No one in Olivia Wilde’s stunner of a directorial debut - Booksmart - is a cliché. Like both Greta Gerwig’s Lady Bird two years ago and Bo Burnham’s electric Eighth Grade last year, Booksmart is acutely aware that it is telling a story about people, not archetypes. Unlike those two films, however, Wilde is willing to experiment visually to extraordinary effect. (Well, that’s not totally fair to the other films, especially since Burnham went to such great lengths to render the visceral terror of middle school in widescreen glory). But Wilde uses such varied and frequently spectacular visual palettes that it’s hard not to marvel at the ingenuity of it all. One moment of stop-motion, hallucinatory hilarity stands out as one of the film’s many, many peaks. Wherever you look - and there’s a lot to look at, almost all of it beautifully inventive - Wilde and her Director of Photography Jason McCormick seem to be eager to shatter the expectation that comedies (particularly coming-of-age comedies) must be visually sterile. They employ a variety of methods, including smart pans to reveal deflating realizations, smash-cuts to punchy, funny, but never clichéd effect, and a gorgeous long-take that suffocates with the horror of mortal embarrassment.
None of this cinematic virtuosity would work, however, if the central duo of Amy (Kaitlyn Dever) and Molly (Beanie Feldstein) weren’t so compellingly charismatic. Their genuine chemistry seems like the kind of bond people can only achieve after several years together. And mercifully, when Wilde does introduce conflict into the script, it isn’t over the expected cliché of the romantic interest - though there is a wonderfully unexpected twist she introduces to that trope - but rather over a far more believable and humanizing impulse: discomfort. Graduating high school, or being in high school for that matter, is an incredibly uncomfortable time. Wilde’s central premise here: two girls realize that, after spending their four years of high school studiously stuffing their resumés, they did not take the time to enjoy that relatively responsibility-free time, is pretty bog-standard for high school-based stories. However, her twist on it - the people who did take the time to enjoy it did just as well in school - helps provide a clever jumping-off point. It also serves as the special sauce to this film’s magic recipe: Wilde’s goal seems not to be merely inverting the classic teen comedy, but rather to humanize the archetypes; to demystify the classic American myth of young adulthood.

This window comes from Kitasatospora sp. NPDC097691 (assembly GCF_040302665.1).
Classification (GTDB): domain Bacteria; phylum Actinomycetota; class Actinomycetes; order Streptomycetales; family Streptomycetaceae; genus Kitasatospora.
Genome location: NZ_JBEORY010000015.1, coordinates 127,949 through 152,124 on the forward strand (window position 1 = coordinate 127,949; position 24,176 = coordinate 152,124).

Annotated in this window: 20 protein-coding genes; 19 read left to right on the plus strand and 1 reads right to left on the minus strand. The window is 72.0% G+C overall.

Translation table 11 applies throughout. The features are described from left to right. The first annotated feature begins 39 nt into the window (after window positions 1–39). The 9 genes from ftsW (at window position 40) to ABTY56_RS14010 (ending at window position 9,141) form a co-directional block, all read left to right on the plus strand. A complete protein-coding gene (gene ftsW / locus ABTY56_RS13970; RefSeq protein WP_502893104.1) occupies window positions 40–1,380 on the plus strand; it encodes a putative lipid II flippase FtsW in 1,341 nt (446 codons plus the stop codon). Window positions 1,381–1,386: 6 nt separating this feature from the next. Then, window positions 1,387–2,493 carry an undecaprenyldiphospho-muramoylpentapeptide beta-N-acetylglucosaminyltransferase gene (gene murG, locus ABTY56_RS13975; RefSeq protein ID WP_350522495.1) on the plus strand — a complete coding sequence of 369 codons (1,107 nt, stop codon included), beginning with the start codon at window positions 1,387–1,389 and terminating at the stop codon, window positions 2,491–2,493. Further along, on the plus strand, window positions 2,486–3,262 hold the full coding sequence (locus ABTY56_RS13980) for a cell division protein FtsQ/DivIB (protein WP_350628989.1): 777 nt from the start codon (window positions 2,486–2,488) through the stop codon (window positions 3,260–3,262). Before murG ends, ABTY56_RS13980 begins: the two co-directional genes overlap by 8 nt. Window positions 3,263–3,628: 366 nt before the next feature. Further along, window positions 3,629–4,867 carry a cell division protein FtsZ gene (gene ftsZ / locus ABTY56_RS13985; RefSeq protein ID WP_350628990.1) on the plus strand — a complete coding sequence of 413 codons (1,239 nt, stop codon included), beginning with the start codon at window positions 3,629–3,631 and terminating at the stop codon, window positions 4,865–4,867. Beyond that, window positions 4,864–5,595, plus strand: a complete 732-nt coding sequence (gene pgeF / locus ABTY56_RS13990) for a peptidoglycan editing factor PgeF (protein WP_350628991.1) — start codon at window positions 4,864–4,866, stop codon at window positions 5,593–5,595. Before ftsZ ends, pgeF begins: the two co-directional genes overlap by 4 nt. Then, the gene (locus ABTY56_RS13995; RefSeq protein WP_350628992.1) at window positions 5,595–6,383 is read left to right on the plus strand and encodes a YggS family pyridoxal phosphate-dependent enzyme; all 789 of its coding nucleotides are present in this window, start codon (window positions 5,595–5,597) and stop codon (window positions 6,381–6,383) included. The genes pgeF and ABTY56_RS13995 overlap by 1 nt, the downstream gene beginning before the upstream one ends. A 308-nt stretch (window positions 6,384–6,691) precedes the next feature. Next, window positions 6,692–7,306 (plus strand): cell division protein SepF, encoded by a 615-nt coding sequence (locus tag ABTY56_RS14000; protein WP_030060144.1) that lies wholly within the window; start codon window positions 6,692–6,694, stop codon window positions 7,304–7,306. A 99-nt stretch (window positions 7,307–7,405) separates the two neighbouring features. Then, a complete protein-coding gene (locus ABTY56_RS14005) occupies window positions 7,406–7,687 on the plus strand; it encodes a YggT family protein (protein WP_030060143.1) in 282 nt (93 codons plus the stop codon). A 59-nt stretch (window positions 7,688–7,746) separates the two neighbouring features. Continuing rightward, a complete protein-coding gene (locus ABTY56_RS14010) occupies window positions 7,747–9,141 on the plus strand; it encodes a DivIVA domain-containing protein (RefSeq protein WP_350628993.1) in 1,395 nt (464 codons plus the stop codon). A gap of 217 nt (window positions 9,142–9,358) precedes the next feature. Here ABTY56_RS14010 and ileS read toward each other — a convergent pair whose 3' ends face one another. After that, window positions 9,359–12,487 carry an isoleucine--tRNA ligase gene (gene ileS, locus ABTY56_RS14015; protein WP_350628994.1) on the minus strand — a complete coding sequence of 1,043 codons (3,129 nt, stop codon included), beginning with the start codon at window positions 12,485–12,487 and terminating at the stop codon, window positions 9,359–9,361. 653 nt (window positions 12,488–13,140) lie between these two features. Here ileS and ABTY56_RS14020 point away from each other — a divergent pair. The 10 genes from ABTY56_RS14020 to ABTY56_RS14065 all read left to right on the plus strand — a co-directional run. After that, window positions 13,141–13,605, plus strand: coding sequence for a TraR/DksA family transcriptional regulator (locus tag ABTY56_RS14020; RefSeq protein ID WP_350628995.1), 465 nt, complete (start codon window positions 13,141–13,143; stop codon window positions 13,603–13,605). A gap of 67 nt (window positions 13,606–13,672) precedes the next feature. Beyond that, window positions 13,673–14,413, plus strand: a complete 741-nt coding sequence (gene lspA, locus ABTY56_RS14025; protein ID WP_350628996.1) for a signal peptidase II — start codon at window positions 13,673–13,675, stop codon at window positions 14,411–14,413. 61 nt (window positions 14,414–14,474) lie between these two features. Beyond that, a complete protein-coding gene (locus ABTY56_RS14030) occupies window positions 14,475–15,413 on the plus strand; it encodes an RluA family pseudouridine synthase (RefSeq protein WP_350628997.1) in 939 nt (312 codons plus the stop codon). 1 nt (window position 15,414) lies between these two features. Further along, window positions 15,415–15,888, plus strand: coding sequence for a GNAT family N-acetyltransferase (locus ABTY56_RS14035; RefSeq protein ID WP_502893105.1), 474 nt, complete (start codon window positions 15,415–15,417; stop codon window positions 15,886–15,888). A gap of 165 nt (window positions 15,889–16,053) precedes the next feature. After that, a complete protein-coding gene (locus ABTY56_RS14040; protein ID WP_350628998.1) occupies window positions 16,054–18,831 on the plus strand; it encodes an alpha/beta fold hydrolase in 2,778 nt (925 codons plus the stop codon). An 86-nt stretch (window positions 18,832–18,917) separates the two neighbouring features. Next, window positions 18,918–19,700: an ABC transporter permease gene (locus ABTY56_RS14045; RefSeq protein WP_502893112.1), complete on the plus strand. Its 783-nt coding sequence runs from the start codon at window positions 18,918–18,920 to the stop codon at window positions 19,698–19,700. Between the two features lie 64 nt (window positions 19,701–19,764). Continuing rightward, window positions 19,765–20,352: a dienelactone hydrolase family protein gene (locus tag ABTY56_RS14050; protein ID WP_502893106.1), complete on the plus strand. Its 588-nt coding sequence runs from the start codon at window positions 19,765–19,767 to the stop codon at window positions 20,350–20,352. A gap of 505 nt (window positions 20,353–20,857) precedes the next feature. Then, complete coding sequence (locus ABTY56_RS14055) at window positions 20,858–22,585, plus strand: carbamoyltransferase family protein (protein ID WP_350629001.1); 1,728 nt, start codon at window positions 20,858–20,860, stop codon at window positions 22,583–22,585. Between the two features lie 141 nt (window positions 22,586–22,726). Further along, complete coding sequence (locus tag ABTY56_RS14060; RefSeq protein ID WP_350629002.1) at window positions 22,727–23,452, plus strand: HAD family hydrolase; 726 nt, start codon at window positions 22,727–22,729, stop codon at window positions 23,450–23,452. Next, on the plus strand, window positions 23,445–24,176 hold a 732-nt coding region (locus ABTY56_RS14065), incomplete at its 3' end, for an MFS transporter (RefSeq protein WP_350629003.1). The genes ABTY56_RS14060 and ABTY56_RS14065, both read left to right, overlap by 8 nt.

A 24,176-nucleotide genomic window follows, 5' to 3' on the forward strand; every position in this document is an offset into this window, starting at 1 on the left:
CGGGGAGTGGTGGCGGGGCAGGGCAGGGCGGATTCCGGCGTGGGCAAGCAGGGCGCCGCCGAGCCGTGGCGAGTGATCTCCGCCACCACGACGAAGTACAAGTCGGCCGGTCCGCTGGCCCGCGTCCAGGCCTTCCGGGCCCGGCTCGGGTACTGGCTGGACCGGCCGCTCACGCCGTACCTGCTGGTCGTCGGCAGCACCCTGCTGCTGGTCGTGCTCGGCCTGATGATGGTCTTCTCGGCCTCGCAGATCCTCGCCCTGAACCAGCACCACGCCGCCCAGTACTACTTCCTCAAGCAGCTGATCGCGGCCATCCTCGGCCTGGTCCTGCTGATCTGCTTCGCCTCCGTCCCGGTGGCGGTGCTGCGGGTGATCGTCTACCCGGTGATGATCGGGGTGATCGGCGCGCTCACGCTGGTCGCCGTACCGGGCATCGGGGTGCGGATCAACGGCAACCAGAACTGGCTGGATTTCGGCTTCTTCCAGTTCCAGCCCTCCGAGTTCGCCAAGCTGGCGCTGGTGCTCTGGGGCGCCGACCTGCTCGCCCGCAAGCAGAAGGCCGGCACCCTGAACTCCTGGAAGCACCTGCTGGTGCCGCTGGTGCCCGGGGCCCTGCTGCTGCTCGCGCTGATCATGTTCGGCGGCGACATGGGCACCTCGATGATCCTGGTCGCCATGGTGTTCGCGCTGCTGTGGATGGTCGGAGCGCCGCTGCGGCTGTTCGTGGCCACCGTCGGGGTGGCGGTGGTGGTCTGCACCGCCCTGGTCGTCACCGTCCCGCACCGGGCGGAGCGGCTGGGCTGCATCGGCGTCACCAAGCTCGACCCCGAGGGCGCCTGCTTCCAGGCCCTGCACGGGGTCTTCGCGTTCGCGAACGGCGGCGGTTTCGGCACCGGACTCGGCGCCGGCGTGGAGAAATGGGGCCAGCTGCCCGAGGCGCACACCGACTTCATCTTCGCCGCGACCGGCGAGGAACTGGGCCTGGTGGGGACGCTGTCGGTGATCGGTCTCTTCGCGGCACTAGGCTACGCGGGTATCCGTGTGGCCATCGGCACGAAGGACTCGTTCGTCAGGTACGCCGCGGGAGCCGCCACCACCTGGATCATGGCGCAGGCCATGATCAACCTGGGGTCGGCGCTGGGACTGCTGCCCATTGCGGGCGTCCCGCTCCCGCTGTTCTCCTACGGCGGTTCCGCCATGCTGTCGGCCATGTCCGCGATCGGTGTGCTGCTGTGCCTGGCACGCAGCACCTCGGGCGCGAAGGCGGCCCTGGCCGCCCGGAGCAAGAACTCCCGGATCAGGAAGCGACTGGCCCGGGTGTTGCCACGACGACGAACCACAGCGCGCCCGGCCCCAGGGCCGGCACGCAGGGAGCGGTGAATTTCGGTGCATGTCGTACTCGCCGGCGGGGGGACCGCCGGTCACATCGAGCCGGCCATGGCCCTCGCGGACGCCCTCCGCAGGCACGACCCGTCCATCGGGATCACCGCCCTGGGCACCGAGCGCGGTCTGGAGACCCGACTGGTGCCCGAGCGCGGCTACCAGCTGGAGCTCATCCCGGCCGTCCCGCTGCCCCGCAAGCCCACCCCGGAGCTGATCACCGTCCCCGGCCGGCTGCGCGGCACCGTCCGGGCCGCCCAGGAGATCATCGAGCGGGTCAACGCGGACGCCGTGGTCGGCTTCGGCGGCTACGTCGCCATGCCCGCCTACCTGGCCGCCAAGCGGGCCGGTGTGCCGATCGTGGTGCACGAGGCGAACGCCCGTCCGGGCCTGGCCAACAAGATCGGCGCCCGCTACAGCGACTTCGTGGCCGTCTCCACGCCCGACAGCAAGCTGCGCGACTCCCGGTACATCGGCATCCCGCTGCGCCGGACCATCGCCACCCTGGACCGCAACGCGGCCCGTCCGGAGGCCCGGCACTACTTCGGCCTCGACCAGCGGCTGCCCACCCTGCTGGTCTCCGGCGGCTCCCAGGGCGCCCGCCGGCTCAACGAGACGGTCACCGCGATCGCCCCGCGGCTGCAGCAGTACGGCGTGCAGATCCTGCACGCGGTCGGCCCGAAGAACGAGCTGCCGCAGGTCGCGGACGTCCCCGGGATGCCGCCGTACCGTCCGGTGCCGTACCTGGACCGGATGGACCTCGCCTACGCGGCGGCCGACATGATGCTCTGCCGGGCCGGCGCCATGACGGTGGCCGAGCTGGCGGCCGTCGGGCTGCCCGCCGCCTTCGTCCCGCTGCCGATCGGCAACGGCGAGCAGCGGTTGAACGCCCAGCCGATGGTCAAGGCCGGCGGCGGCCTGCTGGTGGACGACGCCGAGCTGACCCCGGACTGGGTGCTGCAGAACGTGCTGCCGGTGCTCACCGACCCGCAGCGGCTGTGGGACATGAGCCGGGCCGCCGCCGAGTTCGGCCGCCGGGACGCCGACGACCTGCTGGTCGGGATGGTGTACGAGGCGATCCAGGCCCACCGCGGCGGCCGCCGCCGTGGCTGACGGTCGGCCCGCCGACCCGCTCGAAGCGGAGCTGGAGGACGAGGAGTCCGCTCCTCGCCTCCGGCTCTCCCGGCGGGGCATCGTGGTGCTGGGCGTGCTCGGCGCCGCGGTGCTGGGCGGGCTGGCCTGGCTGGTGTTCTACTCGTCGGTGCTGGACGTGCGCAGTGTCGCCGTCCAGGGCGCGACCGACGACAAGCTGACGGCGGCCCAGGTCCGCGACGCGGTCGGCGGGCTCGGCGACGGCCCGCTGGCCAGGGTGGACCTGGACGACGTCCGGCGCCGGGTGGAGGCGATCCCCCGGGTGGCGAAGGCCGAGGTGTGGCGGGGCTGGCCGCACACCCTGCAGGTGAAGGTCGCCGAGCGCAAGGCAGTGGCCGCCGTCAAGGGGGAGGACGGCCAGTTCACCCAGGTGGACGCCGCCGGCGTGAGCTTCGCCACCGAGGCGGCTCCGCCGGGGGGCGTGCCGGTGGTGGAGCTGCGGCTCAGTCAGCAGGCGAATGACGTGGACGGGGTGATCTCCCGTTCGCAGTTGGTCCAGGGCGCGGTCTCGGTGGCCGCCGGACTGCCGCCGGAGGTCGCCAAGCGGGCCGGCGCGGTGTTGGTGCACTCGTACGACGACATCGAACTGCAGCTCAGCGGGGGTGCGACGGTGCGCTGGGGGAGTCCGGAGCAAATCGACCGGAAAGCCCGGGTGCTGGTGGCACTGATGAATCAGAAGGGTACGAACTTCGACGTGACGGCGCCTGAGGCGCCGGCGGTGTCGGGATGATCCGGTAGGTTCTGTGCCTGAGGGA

Like Linklater’s Dazed and Confused (or any Linklater film for that matter), there’s a profound naturalism to the dialogue here. And despite the seemingly improvisational intimacy in the film’s performances, the film’s tone seems largely a direct product of Wilde’s supremely confident authorship, which only speaks greater volumes of her immense talent behind the camera (and pen). Wilde’s greatest insight here is that, fundamentally, adults and high-schoolers don’t speak all that differently. They are, at the end of the day, concerned with the same insecurities and the same existential hopes (a desire to be welcome, to be honest with others about who they truly are, and to be happy with where they are and with where they are going). The fact that the script - and, more vitally, the characters - knows this is one of the many keys to Booksmart’s spectacular success.
Stitching this remarkable vision together is the brilliantly lively soundtrack. It ebbs and flows naturally, punctuating some utterly euphoric moments and, again, like Eighth Grade last year, it helps tell the story without overpowering any of the images or characters on display. Wilde’s taste here is eclectic enough to fit the film’s varied emotional beats while simultaneously never giving us whiplash or auditory dissonance. It’s a cross-section, not of merely contemporary hits, but of songs that speak to the moment or emotion expressed. The songs, universally, hit just the right note to keep the film’s tight 105-minute runtime feel fluid and perfectly-paced.
Booksmart is, in many ways, the apotheosis of the teen comedy form: it’s both sharply written and utterly visually compelling. That’s a hilariously pretentious statement to describe a supremely un-pretentious film. But it’s true nevertheless. It extends its humanizing lens to all of its characters and deconstructs the monolithic character clichés of the subgenre. And, more than anything, it just looks good; a rarity and a treasure in comedies and film in general.